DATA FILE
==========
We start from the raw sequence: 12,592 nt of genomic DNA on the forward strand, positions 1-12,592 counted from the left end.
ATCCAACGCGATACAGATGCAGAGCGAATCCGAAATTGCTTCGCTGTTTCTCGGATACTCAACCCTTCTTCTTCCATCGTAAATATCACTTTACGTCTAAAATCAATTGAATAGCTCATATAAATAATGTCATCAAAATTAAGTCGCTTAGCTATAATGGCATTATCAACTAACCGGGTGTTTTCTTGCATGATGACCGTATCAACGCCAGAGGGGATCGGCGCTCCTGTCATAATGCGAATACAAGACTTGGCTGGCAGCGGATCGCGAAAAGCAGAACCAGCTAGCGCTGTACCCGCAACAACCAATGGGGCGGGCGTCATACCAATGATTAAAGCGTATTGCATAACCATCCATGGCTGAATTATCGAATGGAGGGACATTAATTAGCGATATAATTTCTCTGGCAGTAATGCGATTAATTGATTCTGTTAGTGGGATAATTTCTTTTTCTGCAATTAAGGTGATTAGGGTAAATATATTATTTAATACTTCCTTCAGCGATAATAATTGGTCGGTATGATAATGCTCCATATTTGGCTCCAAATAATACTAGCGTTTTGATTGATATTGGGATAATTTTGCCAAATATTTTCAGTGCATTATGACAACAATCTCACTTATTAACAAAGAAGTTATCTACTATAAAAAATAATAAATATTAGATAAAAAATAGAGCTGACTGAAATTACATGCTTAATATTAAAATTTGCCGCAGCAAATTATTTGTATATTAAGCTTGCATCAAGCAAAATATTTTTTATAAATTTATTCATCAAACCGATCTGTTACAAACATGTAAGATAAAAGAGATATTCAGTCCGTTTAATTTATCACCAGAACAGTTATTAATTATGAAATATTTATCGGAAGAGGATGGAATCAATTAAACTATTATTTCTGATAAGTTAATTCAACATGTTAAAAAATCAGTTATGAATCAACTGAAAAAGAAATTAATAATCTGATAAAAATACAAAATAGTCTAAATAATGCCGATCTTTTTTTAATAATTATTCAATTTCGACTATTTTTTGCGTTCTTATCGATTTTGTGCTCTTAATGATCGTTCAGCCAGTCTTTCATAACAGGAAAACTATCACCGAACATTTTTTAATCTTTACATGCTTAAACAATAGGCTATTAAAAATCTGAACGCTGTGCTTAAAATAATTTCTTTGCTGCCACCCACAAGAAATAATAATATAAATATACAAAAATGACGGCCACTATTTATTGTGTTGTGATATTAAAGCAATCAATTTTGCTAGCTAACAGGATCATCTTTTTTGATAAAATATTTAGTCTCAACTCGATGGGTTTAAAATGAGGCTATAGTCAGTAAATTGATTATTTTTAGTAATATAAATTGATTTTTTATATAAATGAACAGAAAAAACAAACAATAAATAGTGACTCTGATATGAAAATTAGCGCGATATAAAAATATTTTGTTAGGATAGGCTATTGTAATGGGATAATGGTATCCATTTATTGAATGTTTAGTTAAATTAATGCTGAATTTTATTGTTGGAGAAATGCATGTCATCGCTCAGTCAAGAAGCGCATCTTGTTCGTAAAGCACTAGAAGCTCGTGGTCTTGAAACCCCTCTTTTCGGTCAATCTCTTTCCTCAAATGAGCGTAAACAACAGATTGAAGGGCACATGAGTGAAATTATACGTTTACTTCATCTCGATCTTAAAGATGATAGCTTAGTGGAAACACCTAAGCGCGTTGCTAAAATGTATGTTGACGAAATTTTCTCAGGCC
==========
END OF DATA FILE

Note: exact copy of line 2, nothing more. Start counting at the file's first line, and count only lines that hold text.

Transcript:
ATCCAACGCGATACAGATGCAGAGCGAATCCGAAATTGCTTCGCTGTTTCTCGGATACTCAACCCTTCTTCTTCCATCGTAAATATCACTTTACGTCTAAAATCAATTGAATAGCTCATATAAATAATGTCATCAAAATTAAGTCGCTTAGCTATAATGGCATTATCAACTAACCGGGTGTTTTCTTGCATGATGACCGTATCAACGCCAGAGGGGATCGGCGCTCCTGTCATAATGCGAATACAAGACTTGGCTGGCAGCGGATCGCGAAAAGCAGAACCAGCTAGCGCTGTACCCGCAACAACCAATGGGGCGGGCGTCATACCAATGATTAAAGCGTATTGCATAACCATCCATGGCTGAATTATCGAATGGAGGGACATTAATTAGCGATATAATTTCTCTGGCAGTAATGCGATTAATTGATTCTGTTAGTGGGATAATTTCTTTTTCTGCAATTAAGGTGATTAGGGTAAATATATTATTTAATACTTCCTTCAGCGATAATAATTGGTCGGTATGATAATGCTCCATATTTGGCTCCAAATAATACTAGCGTTTTGATTGATATTGGGATAATTTTGCCAAATATTTTCAGTGCATTATGACAACAATCTCACTTATTAACAAAGAAGTTATCTACTATAAAAAATAATAAATATTAGATAAAAAATAGAGCTGACTGAAATTACATGCTTAATATTAAAATTTGCCGCAGCAAATTATTTGTATATTAAGCTTGCATCAAGCAAAATATTTTTTATAAATTTATTCATCAAACCGATCTGTTACAAACATGTAAGATAAAAGAGATATTCAGTCCGTTTAATTTATCACCAGAACAGTTATTAATTATGAAATATTTATCGGAAGAGGATGGAATCAATTAAACTATTATTTCTGATAAGTTAATTCAACATGTTAAAAAATCAGTTATGAATCAACTGAAAAAGAAATTAATAATCTGATAAAAATACAAAATAGTCTAAATAATGCCGATCTTTTTTTAATAATTATTCAATTTCGACTATTTTTTGCGTTCTTATCGATTTTGTGCTCTTAATGATCGTTCAGCCAGTCTTTCATAACAGGAAAACTATCACCGAACATTTTTTAATCTTTACATGCTTAAACAATAGGCTATTAAAAATCTGAACGCTGTGCTTAAAATAATTTCTTTGCTGCCACCCACAAGAAATAATAATATAAATATACAAAAATGACGGCCACTATTTATTGTGTTGTGATATTAAAGCAATCAATTTTGCTAGCTAACAGGATCATCTTTTTTGATAAAATATTTAGTCTCAACTCGATGGGTTTAAAATGAGGCTATAGTCAGTAAATTGATTATTTTTAGTAATATAAATTGATTTTTTATATAAATGAACAGAAAAAACAAACAATAAATAGTGACTCTGATATGAAAATTAGCGCGATATAAAAATATTTTGTTAGGATAGGCTATTGTAATGGGATAATGGTATCCATTTATTGAATGTTTAGTTAAATTAATGCTGAATTTTATTGTTGGAGAAATGCATGTCATCGCTCAGTCAAGAAGCGCATCTTGTTCGTAAAGCACTAGAAGCTCGTGGTCTTGAAACCCCTCTTTTCGGTCAATCTCTTTCCTCAAATGAGCGTAAACAACAGATTGAAGGGCACATGAGTGAAATTATACGTTTACTTCATCTCGATCTTAAAGATGATAGCTTAGTGGAAACACCTAAGCGCGTTGCTAAAATGTATGTTGACGAAATTTTCTCAGGCC